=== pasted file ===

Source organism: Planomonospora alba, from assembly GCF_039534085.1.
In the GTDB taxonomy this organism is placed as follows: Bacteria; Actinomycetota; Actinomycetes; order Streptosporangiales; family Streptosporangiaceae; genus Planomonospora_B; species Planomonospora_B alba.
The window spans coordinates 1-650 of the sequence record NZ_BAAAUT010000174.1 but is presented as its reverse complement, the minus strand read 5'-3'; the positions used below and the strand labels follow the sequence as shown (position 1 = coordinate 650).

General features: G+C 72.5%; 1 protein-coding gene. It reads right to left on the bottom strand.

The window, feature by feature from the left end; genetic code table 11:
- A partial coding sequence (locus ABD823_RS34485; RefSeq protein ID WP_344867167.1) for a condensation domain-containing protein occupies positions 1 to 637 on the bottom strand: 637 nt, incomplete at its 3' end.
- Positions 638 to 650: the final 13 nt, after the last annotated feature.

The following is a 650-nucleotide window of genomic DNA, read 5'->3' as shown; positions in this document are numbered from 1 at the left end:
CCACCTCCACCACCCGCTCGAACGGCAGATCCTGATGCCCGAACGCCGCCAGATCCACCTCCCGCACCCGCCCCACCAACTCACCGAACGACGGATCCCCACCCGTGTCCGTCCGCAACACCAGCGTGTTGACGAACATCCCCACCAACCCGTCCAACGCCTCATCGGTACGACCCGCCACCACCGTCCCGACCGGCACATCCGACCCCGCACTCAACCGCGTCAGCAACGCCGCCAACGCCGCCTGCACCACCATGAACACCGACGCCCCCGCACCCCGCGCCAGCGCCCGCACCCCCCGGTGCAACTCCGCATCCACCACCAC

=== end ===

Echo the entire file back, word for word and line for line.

Source organism: Planomonospora alba, from assembly GCF_039534085.1.
In the GTDB taxonomy this organism is placed as follows: Bacteria; Actinomycetota; Actinomycetes; order Streptosporangiales; family Streptosporangiaceae; genus Planomonospora_B; species Planomonospora_B alba.
The window spans coordinates 1-650 of the sequence record NZ_BAAAUT010000174.1 but is presented as its reverse complement, the minus strand read 5'-3'; the positions used below and the strand labels follow the sequence as shown (position 1 = coordinate 650).

General features: G+C 72.5%; 1 protein-coding gene. It reads right to left on the bottom strand.

The window, feature by feature from the left end; genetic code table 11:
- A partial coding sequence (locus ABD823_RS34485; RefSeq protein ID WP_344867167.1) for a condensation domain-containing protein occupies positions 1 to 637 on the bottom strand: 637 nt, incomplete at its 3' end.
- Positions 638 to 650: the final 13 nt, after the last annotated feature.

The following is a 650-nucleotide window of genomic DNA, read 5'->3' as shown; positions in this document are numbered from 1 at the left end:
CCACCTCCACCACCCGCTCGAACGGCAGATCCTGATGCCCGAACGCCGCCAGATCCACCTCCCGCACCCGCCCCACCAACTCACCGAACGACGGATCCCCACCCGTGTCCGTCCGCAACACCAGCGTGTTGACGAACATCCCCACCAACCCGTCCAACGCCTCATCGGTACGACCCGCCACCACCGTCCCGACCGGCACATCCGACCCCGCACTCAACCGCGTCAGCAACGCCGCCAACGCCGCCTGCACCACCATGAACACCGACGCCCCCGCACCCCGCGCCAGCGCCCGCACCCCCCGGTGCAACTCCGCATCCACCACCAC